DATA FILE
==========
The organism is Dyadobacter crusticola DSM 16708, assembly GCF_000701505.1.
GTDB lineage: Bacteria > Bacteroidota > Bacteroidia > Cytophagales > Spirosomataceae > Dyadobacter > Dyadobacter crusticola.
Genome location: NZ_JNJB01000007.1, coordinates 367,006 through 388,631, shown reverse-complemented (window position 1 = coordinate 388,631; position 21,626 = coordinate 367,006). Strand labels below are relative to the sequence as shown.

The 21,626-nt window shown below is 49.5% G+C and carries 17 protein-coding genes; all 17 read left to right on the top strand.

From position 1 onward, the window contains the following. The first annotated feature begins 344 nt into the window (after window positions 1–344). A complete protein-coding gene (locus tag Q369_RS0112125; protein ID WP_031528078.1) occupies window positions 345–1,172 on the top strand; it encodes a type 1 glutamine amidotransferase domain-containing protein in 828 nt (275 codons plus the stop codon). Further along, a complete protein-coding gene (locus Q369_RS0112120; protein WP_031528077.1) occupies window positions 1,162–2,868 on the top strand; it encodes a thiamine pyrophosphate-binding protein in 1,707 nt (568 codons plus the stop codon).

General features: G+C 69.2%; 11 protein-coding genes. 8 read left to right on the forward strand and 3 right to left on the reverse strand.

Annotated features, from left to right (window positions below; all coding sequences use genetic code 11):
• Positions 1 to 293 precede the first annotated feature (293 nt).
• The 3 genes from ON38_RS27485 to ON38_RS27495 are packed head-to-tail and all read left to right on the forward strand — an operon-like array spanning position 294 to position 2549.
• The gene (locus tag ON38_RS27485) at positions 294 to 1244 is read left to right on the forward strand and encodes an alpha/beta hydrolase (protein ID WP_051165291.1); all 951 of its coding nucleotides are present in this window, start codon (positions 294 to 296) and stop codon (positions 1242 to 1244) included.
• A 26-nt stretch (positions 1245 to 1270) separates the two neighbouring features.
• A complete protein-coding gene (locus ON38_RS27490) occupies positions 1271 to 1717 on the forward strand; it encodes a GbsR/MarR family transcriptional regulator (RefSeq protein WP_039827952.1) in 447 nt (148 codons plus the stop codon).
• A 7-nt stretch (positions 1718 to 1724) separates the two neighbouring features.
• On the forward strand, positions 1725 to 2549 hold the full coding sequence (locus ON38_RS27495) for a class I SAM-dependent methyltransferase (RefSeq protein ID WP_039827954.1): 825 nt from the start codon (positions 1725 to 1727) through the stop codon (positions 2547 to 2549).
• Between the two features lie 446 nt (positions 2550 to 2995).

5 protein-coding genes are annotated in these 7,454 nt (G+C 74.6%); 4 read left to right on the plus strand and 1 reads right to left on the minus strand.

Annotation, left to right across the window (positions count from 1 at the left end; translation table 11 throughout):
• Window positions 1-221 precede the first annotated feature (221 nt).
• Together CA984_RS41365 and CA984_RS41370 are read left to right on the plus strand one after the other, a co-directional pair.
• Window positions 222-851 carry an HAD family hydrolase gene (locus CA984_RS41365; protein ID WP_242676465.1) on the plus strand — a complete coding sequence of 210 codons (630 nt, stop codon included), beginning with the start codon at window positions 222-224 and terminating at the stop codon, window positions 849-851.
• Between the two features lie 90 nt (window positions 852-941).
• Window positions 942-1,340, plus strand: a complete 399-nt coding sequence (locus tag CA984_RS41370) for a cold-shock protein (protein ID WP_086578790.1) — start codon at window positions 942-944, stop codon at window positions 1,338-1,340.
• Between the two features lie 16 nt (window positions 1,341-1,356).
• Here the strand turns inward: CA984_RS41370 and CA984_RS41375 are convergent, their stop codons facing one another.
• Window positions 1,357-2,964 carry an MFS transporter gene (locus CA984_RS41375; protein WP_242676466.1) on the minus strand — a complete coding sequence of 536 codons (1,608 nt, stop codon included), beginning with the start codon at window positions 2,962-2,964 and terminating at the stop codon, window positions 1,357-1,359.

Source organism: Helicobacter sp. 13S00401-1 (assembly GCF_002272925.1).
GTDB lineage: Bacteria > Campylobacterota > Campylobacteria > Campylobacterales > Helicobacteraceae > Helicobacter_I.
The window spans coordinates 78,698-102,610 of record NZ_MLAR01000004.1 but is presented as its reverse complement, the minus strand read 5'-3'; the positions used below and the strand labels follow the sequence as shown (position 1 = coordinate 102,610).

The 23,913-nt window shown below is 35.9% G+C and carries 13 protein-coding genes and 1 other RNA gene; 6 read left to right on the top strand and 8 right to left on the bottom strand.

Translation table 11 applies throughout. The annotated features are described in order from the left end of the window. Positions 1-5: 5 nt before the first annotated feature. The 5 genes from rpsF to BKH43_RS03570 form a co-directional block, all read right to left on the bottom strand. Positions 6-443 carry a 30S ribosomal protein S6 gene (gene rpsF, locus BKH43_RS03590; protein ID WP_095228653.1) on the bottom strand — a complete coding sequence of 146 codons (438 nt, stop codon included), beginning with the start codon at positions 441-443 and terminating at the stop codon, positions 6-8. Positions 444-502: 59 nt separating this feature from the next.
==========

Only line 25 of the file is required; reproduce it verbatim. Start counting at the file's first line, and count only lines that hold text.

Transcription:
• Window positions 1,357-2,964 carry an MFS transporter gene (locus CA984_RS41375; protein WP_242676466.1) on the minus strand — a complete coding sequence of 536 codons (1,608 nt, stop codon included), beginning with the start codon at window positions 2,962-2,964 and terminating at the stop codon, window positions 1,357-1,359.